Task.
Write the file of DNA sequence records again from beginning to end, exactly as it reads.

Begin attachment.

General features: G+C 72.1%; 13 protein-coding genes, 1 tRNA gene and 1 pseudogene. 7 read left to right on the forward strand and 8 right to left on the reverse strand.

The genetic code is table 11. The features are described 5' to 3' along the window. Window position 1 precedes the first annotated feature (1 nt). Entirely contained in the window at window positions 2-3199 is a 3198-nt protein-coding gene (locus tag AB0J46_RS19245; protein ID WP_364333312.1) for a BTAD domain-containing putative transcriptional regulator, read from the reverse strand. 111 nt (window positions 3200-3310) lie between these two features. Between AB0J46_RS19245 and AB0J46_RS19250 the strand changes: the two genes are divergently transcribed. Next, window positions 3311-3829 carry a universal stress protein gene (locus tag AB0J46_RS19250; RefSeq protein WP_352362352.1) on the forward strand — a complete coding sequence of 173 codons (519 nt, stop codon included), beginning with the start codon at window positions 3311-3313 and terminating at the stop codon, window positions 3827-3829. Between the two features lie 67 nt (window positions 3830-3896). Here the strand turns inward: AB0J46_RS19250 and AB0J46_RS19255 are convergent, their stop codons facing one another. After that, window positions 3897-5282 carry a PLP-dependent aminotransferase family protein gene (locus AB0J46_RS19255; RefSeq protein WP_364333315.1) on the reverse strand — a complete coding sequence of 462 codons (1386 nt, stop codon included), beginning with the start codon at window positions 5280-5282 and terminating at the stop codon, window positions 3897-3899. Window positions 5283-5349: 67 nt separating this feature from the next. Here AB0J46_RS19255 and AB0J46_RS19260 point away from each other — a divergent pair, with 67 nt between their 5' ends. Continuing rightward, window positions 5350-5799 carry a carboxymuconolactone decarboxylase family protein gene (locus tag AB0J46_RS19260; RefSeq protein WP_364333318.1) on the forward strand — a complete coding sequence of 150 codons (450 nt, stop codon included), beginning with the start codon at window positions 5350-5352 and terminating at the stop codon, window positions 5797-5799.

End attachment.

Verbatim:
General features: G+C 72.1%; 13 protein-coding genes, 1 tRNA gene and 1 pseudogene. 7 read left to right on the forward strand and 8 right to left on the reverse strand.

The genetic code is table 11. The features are described 5' to 3' along the window. Window position 1 precedes the first annotated feature (1 nt). Entirely contained in the window at window positions 2-3199 is a 3198-nt protein-coding gene (locus tag AB0J46_RS19245; protein ID WP_364333312.1) for a BTAD domain-containing putative transcriptional regulator, read from the reverse strand. 111 nt (window positions 3200-3310) lie between these two features. Between AB0J46_RS19245 and AB0J46_RS19250 the strand changes: the two genes are divergently transcribed. Next, window positions 3311-3829 carry a universal stress protein gene (locus tag AB0J46_RS19250; RefSeq protein WP_352362352.1) on the forward strand — a complete coding sequence of 173 codons (519 nt, stop codon included), beginning with the start codon at window positions 3311-3313 and terminating at the stop codon, window positions 3827-3829. Between the two features lie 67 nt (window positions 3830-3896). Here the strand turns inward: AB0J46_RS19250 and AB0J46_RS19255 are convergent, their stop codons facing one another. After that, window positions 3897-5282 carry a PLP-dependent aminotransferase family protein gene (locus AB0J46_RS19255; RefSeq protein WP_364333315.1) on the reverse strand — a complete coding sequence of 462 codons (1386 nt, stop codon included), beginning with the start codon at window positions 5280-5282 and terminating at the stop codon, window positions 3897-3899. Window positions 5283-5349: 67 nt separating this feature from the next. Here AB0J46_RS19255 and AB0J46_RS19260 point away from each other — a divergent pair, with 67 nt between their 5' ends. Continuing rightward, window positions 5350-5799 carry a carboxymuconolactone decarboxylase family protein gene (locus tag AB0J46_RS19260; RefSeq protein WP_364333318.1) on the forward strand — a complete coding sequence of 150 codons (450 nt, stop codon included), beginning with the start codon at window positions 5350-5352 and terminating at the stop codon, window positions 5797-5799.